It's a lot to consider, but McDonagh is just getting started, adding to the mix a possible hostage situation, assorted betrayals, and a chance for Harry to practice his skills at home. Suspense, however, is not on the bill of fare: Hangmen entertains when harvesting comedy from Harry's bizarre profession but as a thriller it never really gets going. Part of the problem is its casting. In the play's New York debut at Atlantic Theater in 2018, Johnny Flynn was a much more menacing Mooney, giving each line a creepily insinuating twist; at the Golden, Alfie Allen is sufficiently cheeky but lacking a coiled undertone of evil. The already overextended scene in which Mooney practices his seductive arts on Shirley (Gaby French, sweet but not sufficiently vulnerable) should have one fearing the worst; instead, it has one feeling its length.

To be fair, Mooney's motivations are at best vague, at worst opaque, and the plot is overstocked with red herrings. Stripped of his literal gallows humor, Hangmen, has a surprisingly disappointing second act, in part because of its structural resemblance to McDonagh's The Lieutenant of Inishmore; both feature professional killers and apparent crimes that unleash pointless acts of revenge. It's a bait-and-switch technique that is brilliant the first time but dulls with repetition.

Keeping Hangmen watchable, the rest of the cast mines McDonagh's coal-black humor with gusto, especially David Threlfall as the red-faced, barrel-chested, gasbag Harry. (Comparing methods of execution, he opines, "Guillotine's quick but guillotine's messy and French. Who'd go for that in Durham? No one. And who's going to clean up mess after? Heads bouncing round. I'm not going to clean it up after. Warders? They've enough on their plate, the poor sods.") Tracie Bennett, her bleached-blonde hair swathed in a nicotine haze, her voice like a rusty hinge, is equally zesty as Alice, especially when regretfully informing Shirley that, no, she's not even beautiful on the inside. Andy Nyman is desperation personified as Harry's shifty former associate. As the dreaded Albert, John Hodgkinson makes a show-stopping entrance just when there's a crime to be concealed. Special mention goes to Richard Hollis, John Horton, and Ryan Pope as Harry's thirstiest customers, all three musing on their potential alcoholism while thoughtfully downing their pints.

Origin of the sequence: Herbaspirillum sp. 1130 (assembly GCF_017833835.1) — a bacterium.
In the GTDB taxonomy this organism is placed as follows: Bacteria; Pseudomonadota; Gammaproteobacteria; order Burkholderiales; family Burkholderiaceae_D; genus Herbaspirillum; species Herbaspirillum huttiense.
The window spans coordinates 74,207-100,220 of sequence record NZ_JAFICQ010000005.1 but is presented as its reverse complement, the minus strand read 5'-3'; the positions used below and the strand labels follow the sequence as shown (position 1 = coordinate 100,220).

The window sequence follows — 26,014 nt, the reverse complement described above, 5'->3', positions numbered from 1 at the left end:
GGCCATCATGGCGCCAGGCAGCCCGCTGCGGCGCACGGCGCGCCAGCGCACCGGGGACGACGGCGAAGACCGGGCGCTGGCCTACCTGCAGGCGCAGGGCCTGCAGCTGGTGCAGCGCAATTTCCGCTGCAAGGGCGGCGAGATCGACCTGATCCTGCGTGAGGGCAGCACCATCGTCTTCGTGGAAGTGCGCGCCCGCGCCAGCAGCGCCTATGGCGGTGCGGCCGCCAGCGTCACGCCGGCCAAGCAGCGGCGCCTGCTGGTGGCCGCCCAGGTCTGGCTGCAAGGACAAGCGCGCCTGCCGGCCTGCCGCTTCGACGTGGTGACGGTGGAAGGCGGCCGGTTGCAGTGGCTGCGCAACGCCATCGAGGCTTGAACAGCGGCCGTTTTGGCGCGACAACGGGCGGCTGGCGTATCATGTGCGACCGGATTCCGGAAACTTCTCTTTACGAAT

Director Matthew Dunster, who clearly has a way with actors, also gets spectacular work from his designers. Anna Fleischle provides three incomparably seedy sets, some of which appear in the oddest places thanks to a clever automation system; her chef d'oeuvre is Harry's pub, its stale-beer atmosphere accentuated by Joshua Carr's lighting. (Fleischle's costumes have the right period feel; she strikes a strong stylistic contrast between Mooney and the other men.) The sound design, by Ian Dickinson for Autograph, includes some sinister early-'60s rock guitar chords in addition to some hanging-related effects.

The biggest problem with Hangmen is that McDonagh's characters are too thin, his plot manipulations too obvious. The characters in The Beauty Queen of Leenane, The Cripple of Inishmaan, and The Lieutenant of Inishmore are frequently awful, but one develops a strong rooting interest in their fates. Because the people in Hangmen don't seem to matter, it's difficult to work up any sense of peril; the play can make you laugh but it rarely gives you the jitters. For once, this accomplished playwright leaves the audience dangling. --David Barbour


(26 April 2022)